It then becomes the responsibility of government to take appropriate action to remove such obstacles or barriers. Blind people and their organizations should at all times play an active role as partners in this process. The equalization of opportunities for persons with disabilities is an essential contribution in the general and worldwide effort to mobilize human resources.

It is therefore for this reason, Ladies and Gentlemen, our ANC-led government recognizes the principle that people that are blind and personally impaired must be empowered to exercise their human rights, particularly in the field of employment. In both rural and urban areas they must have equal opportunities for productive and gainful employment in the labour market.

In the areas of skills development, we believe that all the blind and partially-sighted people are entitled to be trained by suitably qualified people who are skilled and empower them to live fulfilling and productive lives.

In addition, Ladies and Gentlemen, laws and regulations in the labour market must not discriminate against any person in our constitutional democracy. Our government recognizes the principle that all persons must be empowered to exercise their human rights, particularly in the field of employment. In both rural and urban areas they must have equal opportunities for productive and gainful employment in the labour market.

Moreover, special attention must be paid to the twin challenges of poverty and unemployment which are still rife amongst people who are blind and partially impaired. People that are blind must not be denied full and equal enjoyment of the goods, services, facilities, privileges and advantages that has been made available by our government and society at large.

Ladies and Gentlemen, despite the significant strides that have been made by our government, persons that are blind and visually-impaired continue to face barriers and challenges that limit their participation as equal members of society. These artificial barriers constitute a gross violation of human rights to which they are constitutionally entitled. As society, we have a responsibility to ensure that every citizen experiences the full enjoyment of rights and fundamental freedoms without discrimination.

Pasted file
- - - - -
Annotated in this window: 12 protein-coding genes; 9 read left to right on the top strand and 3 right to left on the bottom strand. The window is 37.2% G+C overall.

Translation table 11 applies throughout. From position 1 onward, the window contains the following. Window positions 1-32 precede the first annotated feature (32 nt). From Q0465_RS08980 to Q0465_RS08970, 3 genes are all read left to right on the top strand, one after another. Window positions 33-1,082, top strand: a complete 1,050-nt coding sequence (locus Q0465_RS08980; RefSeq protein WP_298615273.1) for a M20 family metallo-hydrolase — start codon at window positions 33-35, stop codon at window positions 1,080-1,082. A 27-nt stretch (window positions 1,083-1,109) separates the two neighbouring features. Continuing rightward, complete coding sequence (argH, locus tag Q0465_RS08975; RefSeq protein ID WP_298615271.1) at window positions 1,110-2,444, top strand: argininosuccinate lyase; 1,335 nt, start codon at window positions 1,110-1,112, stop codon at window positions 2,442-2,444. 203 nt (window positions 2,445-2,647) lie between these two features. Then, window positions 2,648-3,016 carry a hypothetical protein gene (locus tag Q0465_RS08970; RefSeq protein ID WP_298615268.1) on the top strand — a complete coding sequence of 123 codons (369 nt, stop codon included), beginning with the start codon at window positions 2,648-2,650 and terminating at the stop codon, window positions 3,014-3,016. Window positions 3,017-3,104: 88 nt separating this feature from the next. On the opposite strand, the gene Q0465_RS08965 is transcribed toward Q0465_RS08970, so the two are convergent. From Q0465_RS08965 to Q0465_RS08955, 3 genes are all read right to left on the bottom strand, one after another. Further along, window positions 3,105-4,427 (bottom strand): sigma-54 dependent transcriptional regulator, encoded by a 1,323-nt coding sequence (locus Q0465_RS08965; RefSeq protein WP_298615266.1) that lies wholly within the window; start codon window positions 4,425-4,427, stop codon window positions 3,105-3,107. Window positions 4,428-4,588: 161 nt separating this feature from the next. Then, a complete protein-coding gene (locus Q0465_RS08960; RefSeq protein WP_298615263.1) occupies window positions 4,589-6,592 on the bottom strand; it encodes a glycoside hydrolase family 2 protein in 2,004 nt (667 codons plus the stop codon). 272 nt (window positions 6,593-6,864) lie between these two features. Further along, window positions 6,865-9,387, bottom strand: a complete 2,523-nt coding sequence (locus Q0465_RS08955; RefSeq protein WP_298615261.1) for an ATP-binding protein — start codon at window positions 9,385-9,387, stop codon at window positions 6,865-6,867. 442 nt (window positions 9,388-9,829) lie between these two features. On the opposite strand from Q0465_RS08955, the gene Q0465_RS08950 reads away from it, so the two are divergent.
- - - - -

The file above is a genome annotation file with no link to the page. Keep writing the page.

It has never been denied that people that are blind are vulnerable, marginalized and poor, particularly in developing countries like South Africa. Various myths about people with impairments fuel discrimination against blind people.

The inclusion and integration of persons with impairments into society as equal citizens is not just about their mobility and physical access to social facilities - it is about society coming to terms with the diversity of humanity, overcoming its cultural and emotional barriers so that it embraces its entire people as the constituent element of its inalienable and inherent identity.

This assembly is a fitting reminder that our march into the future to build a truly caring and people-centred society for our country will be determined by the extent to which we involve people that are blind at all levels of our society.

In conclusion, I thank you again for the opportunity to be here tonight and to meet with all of you. I am confident that the proceedings and deliberations at your conference will be both fruitful and meaningful.

May God Bless You!